Friday, June 22, 2018 by Zoey Sky
Renal artery stenosis (RAS) refers to the narrowing of one or both renal arteries, which can lead to high blood pressure (hypertension).
The renal arteries are the blood vessels that send blood to the kidneys from the aorta. The aorta is the main blood vessel that carries blood from the heart to the arteries all over the body.
At least 90 percent of RAS cases occur due to atherosclerosis or the clogging, narrowing, and hardening of the renal arteries. When this happens, RAS develops as plaque (the sticky substance that consists of calcium, cholesterol, fat, and other material in the blood) builds upon the inner wall of one or both renal arteries. The plaque buildup hardens the artery wall and makes it narrow. Meanwhile, other cases of RAS are due to fibromuscular dysplasia (FMD) – the abnormal development or growth of cells on the renal artery walls. FMD can also make the blood vessels narrow.
Other conditions rarely cause RAS.
Known side effects of renal artery stenosis
Renal artery stenosis isn’t usually linked to specific side effects.
However, individuals must watch out for these possible symptoms for the condition:
- High blood pressure that responds poorly to treatment.
- Severe high blood pressure that develops before an individual turns 30 or when a person is older than 50 years old.
- The incidental discovery – often diagnosed via routine tests or tests performed for another health condition – of a small kidney compared to a normal-sized kidney on the other side.
Unilateral (one-sided) renal artery stenosis is often connected to high blood pressure. Meanwhile, bilateral (two-sided) RAS is usually linked to diminished kidney function.
Risk factors for renal artery stenosis may include:
- High blood pressure
- High cholesterol levels
Body systems harmed by renal artery stenosis
Renal artery stenosis may cause the following complications:
- Chronic kidney disease (CKD) – This involves reduced kidney function.
- Coronary artery disease – Refers to the narrowing and hardening of the arteries that send blood to the heart.
- Kidney failure/end-stage renal disease – This may occur if a patient is receiving blood-filtering treatments/dialysis or a kidney transplant. However, this is uncommon in individuals who receive ongoing treatment for RAS.
- Peripheral vascular disease – This refers to the blockage of blood vessels which will restrict blood flow from the heart to other parts of the body, especially the legs.
- Stroke – Refers to brain damage that occurs due to poor blood flow to the brain.
Food items or nutrients that may prevent renal artery stenosis
The following foods or nutrients can help prevent renal artery stenosis and improve kidney function:
- Vitamin B-12 – Vitamin B-12, or cobalamin, is a water-soluble vitamin that is crucial for red blood cell production. Vitamin B-12 also helps carry oxygen and nutrients to the kidneys, repairs kidney damage due to free radicals, and strengthens bone marrow. Sources include beef liver, cod, duck, eggs, hard cheeses, lamb, sausage, and turkey.
- Vitamin C – A water-soluble antioxidant, vitamin C boosts the immune system and protects the kidneys from damage. The vitamin also repairs kidney damage, improves kidney function, reduces the amount of protein in urine (a common symptom of kidney disease), speeds up the healing process, and helps the body absorb iron. Sources include blackberries, blueberries, cherries, cranberries, guava, oranges, spinach, strawberries, and tomatoes.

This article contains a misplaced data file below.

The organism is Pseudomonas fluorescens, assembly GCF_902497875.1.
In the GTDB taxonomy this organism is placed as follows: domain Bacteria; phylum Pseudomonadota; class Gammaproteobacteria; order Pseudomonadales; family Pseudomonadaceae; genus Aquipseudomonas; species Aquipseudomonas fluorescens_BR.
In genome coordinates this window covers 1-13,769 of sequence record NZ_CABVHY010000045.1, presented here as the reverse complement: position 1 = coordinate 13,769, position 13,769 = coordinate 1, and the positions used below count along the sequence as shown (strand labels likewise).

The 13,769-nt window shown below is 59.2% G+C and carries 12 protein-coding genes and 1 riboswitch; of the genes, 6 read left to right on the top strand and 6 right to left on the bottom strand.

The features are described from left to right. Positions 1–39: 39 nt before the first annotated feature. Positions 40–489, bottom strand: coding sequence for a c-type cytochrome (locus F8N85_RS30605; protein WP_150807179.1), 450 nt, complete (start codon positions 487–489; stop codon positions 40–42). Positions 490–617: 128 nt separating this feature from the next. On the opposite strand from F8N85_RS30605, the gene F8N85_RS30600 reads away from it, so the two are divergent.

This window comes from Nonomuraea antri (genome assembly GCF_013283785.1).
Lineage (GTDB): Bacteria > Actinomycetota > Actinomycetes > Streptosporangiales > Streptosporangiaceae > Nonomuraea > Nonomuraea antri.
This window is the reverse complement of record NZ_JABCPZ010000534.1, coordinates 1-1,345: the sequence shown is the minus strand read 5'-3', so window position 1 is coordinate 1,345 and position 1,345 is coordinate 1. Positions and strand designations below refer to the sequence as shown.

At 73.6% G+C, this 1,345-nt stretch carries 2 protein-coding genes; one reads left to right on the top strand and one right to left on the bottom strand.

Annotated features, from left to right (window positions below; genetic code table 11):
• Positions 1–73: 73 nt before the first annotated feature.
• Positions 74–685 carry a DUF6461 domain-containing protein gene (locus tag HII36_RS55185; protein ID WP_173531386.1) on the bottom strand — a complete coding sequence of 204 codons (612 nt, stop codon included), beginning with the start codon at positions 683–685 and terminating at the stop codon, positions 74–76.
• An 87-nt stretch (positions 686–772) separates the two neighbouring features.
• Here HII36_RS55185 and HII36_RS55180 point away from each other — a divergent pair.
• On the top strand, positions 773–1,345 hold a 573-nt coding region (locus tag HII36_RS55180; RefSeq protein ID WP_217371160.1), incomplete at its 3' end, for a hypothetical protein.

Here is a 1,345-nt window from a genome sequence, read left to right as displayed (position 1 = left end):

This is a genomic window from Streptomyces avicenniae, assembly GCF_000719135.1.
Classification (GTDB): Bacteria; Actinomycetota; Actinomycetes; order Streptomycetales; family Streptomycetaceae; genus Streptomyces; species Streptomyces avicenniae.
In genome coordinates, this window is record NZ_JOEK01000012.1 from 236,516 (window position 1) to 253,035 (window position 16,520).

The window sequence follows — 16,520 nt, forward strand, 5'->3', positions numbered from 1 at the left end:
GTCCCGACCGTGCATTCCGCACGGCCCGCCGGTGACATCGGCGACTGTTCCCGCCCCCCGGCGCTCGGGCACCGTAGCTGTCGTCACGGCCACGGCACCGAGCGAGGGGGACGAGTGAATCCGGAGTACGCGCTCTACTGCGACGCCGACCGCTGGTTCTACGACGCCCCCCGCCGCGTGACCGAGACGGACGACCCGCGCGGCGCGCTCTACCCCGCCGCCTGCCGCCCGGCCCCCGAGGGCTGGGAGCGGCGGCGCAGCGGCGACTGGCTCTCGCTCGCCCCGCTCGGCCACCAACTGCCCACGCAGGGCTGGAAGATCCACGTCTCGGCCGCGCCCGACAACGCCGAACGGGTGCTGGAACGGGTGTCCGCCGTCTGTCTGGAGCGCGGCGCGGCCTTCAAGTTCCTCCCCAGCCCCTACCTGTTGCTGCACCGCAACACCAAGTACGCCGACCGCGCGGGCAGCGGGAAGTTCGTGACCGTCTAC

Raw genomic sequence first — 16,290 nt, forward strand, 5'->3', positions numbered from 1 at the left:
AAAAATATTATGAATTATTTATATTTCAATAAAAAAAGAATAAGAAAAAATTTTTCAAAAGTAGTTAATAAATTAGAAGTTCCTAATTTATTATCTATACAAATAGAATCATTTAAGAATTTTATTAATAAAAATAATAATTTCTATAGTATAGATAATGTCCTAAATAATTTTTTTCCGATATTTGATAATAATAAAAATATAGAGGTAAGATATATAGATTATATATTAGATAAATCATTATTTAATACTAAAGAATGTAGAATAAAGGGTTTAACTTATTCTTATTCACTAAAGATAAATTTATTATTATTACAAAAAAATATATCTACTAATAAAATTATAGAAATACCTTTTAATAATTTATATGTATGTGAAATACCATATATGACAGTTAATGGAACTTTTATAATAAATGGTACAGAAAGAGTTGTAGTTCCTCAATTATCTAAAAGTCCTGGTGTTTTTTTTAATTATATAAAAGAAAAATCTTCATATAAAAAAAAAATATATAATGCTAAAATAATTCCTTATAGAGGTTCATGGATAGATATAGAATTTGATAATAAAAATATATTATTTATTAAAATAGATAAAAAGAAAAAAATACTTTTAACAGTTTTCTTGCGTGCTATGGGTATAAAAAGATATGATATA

- Vitamin D – A fat-soluble vitamin, vitamin D improves kidney function, eliminates wastes and toxins from the kidneys, and repairs kidney damage. It also reduces the risk for end-stage renal disease. Sources include beef liver, eggs, fortified yogurt, fortified orange juice, milk, and salmon.
- Vitamin E – A a fat-soluble antioxidant, vitamin E strengthens the immune system and protects the kidneys from harmful free radicals that may interfere with proper kidney function. Sources include almonds, broccoli, corn oil, mangoes, peanut butter, spinach, and tomatoes.
Treatments, management plans for renal artery stenosis
Treatment for renal artery stenosis includes medications and lifestyle changes. Certain medical procedures may also be required for certain cases of the disease.
Patients can be prescribed medications that will help relax blood vessels, so they don’t narrow. Options include:
- Alpha-beta-blockers and beta-blockers (used to manage blood vessel dilation.)
- Angiotensin II receptor blockers (ARBs)
- Angiotensin-converting enzyme (ACE) inhibitors
- Calcium channel blockers
Aside from medications for RAS and other underlying conditions, patients can benefit from lifestyle changes such as:
- Exercising regularly
- Getting enough sleep
- Limiting alcohol and caffeine intake
- Maintaining a healthy weight
- Minimizing sodium intake
- Quitting smoking
- Stress management
Where to learn more
Renal artery stenosis (RAS) refers to the narrowing of one or both renal arteries. RAS can also cause high blood pressure.
Renal artery stenosis may cause side effects like high blood pressure that responds poorly to treatment or severe high blood pressure that develops before an individual turns 30 or when a person is older than 50.
Renal artery stenosis may cause complications like chronic kidney disease, coronary artery disease, kidney failure/end-stage renal disease, peripheral vascular disease, and stroke.
Vitamins B-12, C, D, and E can help prevent renal artery stenosis and improve kidney function.
Treatment for renal artery stenosis includes medications and lifestyle changes. Certain medical procedures may also be required for certain cases.